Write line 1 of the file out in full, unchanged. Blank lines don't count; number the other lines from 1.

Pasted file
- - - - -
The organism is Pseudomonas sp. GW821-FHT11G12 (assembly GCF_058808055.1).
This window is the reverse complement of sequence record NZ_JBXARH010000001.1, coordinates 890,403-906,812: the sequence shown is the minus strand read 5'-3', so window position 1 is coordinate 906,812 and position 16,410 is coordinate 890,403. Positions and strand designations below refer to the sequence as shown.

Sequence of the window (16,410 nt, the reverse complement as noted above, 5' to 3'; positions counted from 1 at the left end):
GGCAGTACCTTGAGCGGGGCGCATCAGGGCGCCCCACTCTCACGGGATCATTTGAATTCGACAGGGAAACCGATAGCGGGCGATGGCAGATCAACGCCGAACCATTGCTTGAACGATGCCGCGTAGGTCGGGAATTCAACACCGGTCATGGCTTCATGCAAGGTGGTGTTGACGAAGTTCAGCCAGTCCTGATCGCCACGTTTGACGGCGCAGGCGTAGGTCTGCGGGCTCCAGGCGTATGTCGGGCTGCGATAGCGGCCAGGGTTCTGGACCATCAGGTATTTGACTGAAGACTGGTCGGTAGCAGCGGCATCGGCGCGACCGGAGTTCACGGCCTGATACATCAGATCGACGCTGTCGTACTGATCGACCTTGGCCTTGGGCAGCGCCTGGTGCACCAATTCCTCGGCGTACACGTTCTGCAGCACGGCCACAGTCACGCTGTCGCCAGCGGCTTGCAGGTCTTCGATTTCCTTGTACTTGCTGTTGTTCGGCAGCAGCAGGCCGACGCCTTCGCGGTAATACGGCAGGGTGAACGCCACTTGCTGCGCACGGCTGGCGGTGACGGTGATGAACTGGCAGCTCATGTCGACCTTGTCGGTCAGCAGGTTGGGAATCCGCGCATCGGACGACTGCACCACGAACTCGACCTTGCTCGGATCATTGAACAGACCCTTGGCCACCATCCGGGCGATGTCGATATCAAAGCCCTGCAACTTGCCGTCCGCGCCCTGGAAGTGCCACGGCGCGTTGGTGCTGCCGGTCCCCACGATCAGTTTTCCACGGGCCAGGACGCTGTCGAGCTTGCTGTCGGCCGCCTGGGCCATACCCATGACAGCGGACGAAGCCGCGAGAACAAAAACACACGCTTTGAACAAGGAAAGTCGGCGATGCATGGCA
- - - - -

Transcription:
The organism is Pseudomonas sp. GW821-FHT11G12 (assembly GCF_058808055.1).